Source: Fight Aging! - Category: Research Authors: Tags: Newsletters Source Type: blogs
In the several decades since the need for dietary zinc was discovered, it has proven to be far more important to overall health than initially thought. And deficiency is proving to be common. You may recall that the phytates of wheat and grains block nearly all absorption of dietary zinc, along with blocking iron, calcium, and magnesium (all positively-charged cations). Just as iron deficiency anemia with hemoglobin values of 7 or 8 g/dl resistant to iron supplementation commonly develops in grain-consuming populations, so a parallel zinc deficiency also develops (although not well reflected by blood levels of zinc, which ...
Source: Wheat Belly Blog - Category: Cardiology Authors: Tags: Undoctored Wheat Belly Lifestyle autoimmune gastrointestinal gluten gluten-free grain grain-free grains hormonal Inflammation phytates rash zinc Source Type: blogs
Fight Aging! provides a weekly digest of news and commentary for thousands of subscribers interested in the latest longevity science: progress towards the medical control of aging in order to prevent age-related frailty, suffering, and disease, as well as improvements in the present understanding of what works and what doesn't work when it comes to extending healthy life. Expect to see summaries of recent advances in medical research, news from the scientific community, advocacy and fundraising initiatives to help speed work on the repair and reversal of aging, links to online resources, and much more. This content is...
Source: Fight Aging! - Category: Research Authors: Tags: Newsletters Source Type: blogs
We report a patient who developed an early-onset cognitive decline with genetic, cerebrospinal fluid biomarker and structural and functional neuroimaging studies consistent with Alzheimer's disease. Eight years into her disease, she developed severe, repetitive hair-pulling behavior leading to marked hair loss, along with other repetitive and "frontal" behaviors. Selective serotonin reuptake inhibitors (SSRIs) were ineffective in controlling her hair-pulling behavior, which subsequently responded to quetiapine 150 mg/day. This patient and a review of the literature suggest that trichotillomania may be a co...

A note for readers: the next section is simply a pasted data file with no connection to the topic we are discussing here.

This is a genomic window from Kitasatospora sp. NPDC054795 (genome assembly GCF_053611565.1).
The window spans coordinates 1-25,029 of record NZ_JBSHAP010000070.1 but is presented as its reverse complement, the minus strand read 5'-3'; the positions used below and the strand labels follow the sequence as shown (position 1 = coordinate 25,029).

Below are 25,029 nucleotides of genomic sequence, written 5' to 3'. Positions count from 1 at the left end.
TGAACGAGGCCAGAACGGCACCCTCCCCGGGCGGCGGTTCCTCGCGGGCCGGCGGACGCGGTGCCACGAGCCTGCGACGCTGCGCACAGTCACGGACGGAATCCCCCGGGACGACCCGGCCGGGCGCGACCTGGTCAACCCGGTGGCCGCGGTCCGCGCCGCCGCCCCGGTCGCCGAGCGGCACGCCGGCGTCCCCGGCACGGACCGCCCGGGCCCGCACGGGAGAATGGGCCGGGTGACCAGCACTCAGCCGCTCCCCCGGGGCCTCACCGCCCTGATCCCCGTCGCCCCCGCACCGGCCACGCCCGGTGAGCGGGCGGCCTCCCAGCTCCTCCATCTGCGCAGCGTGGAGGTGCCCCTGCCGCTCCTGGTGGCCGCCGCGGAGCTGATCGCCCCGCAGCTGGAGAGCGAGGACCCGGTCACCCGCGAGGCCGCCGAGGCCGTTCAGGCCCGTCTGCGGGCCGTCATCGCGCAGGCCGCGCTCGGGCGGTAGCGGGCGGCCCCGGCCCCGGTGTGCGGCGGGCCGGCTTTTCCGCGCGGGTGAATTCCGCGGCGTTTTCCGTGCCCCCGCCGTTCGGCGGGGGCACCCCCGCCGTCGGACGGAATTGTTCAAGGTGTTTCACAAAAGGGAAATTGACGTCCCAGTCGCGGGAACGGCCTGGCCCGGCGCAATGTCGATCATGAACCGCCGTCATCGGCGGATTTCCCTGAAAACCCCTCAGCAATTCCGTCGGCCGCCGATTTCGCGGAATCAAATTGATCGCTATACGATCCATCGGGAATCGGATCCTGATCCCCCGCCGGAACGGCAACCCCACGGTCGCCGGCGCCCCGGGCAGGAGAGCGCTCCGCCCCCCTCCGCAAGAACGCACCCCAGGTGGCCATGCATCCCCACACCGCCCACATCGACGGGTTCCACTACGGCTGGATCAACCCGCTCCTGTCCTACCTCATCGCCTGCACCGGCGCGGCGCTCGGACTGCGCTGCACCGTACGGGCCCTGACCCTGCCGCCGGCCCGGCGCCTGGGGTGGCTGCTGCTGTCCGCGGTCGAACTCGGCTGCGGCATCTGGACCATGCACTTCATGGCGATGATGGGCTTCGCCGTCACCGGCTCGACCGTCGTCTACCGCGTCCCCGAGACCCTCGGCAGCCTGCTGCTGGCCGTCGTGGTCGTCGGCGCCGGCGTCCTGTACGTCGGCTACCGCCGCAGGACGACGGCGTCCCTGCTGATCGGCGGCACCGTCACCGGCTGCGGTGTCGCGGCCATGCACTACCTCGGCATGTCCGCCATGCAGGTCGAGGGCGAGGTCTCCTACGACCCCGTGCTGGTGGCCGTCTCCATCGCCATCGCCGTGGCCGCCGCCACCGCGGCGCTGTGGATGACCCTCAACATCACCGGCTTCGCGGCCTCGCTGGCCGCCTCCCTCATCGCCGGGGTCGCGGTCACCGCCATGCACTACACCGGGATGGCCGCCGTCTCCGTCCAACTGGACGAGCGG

Source: Case Reports in Psychiatry - Category: Psychiatry Tags: Case Rep Psychiatry Source Type: research
Conclusions: The mutant HTRA1s observed in manifesting heterozygotes might result in an impaired HTRA1 activation cascade of HTRA1 or be unable to form stable trimers.
Source: Neurology - Category: Neurology Authors: Tags: Stroke in young adults, Other cerebrovascular disease/ Stroke, CADASIL, Vascular dementia ARTICLE Source Type: research
A 26-year-old Turkish patient presented with progressive spastic gait since age 20 years and premature alopecia. Cerebral and spinal MRI revealed diffuse supra- and infratentorial leukoencephalopathy with recurrent subclinical subcortical infarcts and multiple disk herniations with cervical myelopathy (figure). Targeted panel-sequencing revealed a novel homozygous splice site mutation (c.1005+1G>T; p.?) in HTRA1, which is known to cause CARASIL (cerebral autosomal-recessive arteriopathy with subcortical infarcts and leukoencephalopathy),1 mostly described in Asians so far.
Source: Neurology - Category: Neurology Authors: Tags: Stroke in young adults, Vascular dementia RESIDENT AND FELLOW SECTION Source Type: research
In this study we expanded the study by investigating associations of the rest blood parameters with age, and associations between generations, aiming to seek candidate factors associated with familial longevity. Associations of blood parameters in centenarians (CEN) with their first generation of offspring (F1) and F1 spouses (F1SP) were analyzed. In this study, using association and further comparison analyses we identified several blood parameters that may contribute to longevity. First, total cholesterol (TC) and triglyceride (TG) increased with age until 80 years, but decreased in centenarians, indicating that l...
Source: Fight Aging! - Category: Research Authors: Tags: Newsletters Source Type: blogs